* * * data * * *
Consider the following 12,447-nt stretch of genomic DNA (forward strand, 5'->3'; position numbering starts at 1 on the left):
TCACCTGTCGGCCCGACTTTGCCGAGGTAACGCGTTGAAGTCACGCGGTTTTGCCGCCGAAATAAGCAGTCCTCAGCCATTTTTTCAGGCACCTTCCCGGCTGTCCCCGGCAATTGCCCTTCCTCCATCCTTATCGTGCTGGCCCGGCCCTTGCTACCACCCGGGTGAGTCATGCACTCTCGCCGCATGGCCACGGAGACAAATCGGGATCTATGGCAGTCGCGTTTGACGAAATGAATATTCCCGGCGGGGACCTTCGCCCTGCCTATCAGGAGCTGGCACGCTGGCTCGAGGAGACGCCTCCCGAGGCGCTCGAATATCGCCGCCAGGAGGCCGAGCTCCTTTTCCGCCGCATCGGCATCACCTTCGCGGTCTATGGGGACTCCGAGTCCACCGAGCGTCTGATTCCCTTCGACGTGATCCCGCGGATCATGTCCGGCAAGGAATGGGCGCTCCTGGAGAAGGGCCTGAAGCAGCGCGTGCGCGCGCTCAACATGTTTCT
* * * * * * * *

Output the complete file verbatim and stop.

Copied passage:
Consider the following 12,447-nt stretch of genomic DNA (forward strand, 5'->3'; position numbering starts at 1 on the left):
TCACCTGTCGGCCCGACTTTGCCGAGGTAACGCGTTGAAGTCACGCGGTTTTGCCGCCGAAATAAGCAGTCCTCAGCCATTTTTTCAGGCACCTTCCCGGCTGTCCCCGGCAATTGCCCTTCCTCCATCCTTATCGTGCTGGCCCGGCCCTTGCTACCACCCGGGTGAGTCATGCACTCTCGCCGCATGGCCACGGAGACAAATCGGGATCTATGGCAGTCGCGTTTGACGAAATGAATATTCCCGGCGGGGACCTTCGCCCTGCCTATCAGGAGCTGGCACGCTGGCTCGAGGAGACGCCTCCCGAGGCGCTCGAATATCGCCGCCAGGAGGCCGAGCTCCTTTTCCGCCGCATCGGCATCACCTTCGCGGTCTATGGGGACTCCGAGTCCACCGAGCGTCTGATTCCCTTCGACGTGATCCCGCGGATCATGTCCGGCAAGGAATGGGCGCTCCTGGAGAAGGGCCTGAAGCAGCGCGTGCGCGCGCTCAACATGTTTCT